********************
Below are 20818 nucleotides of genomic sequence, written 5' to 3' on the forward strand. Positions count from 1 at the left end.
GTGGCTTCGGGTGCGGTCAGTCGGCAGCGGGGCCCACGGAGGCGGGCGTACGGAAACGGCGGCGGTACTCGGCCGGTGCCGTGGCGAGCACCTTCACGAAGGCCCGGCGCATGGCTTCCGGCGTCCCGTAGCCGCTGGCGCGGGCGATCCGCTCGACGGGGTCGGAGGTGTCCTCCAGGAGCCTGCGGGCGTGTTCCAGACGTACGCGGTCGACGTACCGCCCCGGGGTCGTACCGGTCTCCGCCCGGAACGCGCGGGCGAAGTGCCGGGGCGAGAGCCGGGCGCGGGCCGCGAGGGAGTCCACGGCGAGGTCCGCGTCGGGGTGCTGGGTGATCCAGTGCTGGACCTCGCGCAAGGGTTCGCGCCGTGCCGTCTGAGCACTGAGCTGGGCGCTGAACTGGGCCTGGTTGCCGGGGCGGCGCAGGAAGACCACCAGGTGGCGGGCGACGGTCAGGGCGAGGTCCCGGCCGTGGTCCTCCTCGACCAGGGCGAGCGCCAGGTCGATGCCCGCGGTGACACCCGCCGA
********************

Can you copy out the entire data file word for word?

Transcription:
Below are 20818 nucleotides of genomic sequence, written 5' to 3' on the forward strand. Positions count from 1 at the left end.
GTGGCTTCGGGTGCGGTCAGTCGGCAGCGGGGCCCACGGAGGCGGGCGTACGGAAACGGCGGCGGTACTCGGCCGGTGCCGTGGCGAGCACCTTCACGAAGGCCCGGCGCATGGCTTCCGGCGTCCCGTAGCCGCTGGCGCGGGCGATCCGCTCGACGGGGTCGGAGGTGTCCTCCAGGAGCCTGCGGGCGTGTTCCAGACGTACGCGGTCGACGTACCGCCCCGGGGTCGTACCGGTCTCCGCCCGGAACGCGCGGGCGAAGTGCCGGGGCGAGAGCCGGGCGCGGGCCGCGAGGGAGTCCACGGCGAGGTCCGCGTCGGGGTGCTGGGTGATCCAGTGCTGGACCTCGCGCAAGGGTTCGCGCCGTGCCGTCTGAGCACTGAGCTGGGCGCTGAACTGGGCCTGGTTGCCGGGGCGGCGCAGGAAGACCACCAGGTGGCGGGCGACGGTCAGGGCGAGGTCCCGGCCGTGGTCCTCCTCGACCAGGGCGAGCGCCAGGTCGATGCCCGCGGTGACACCCGCCGA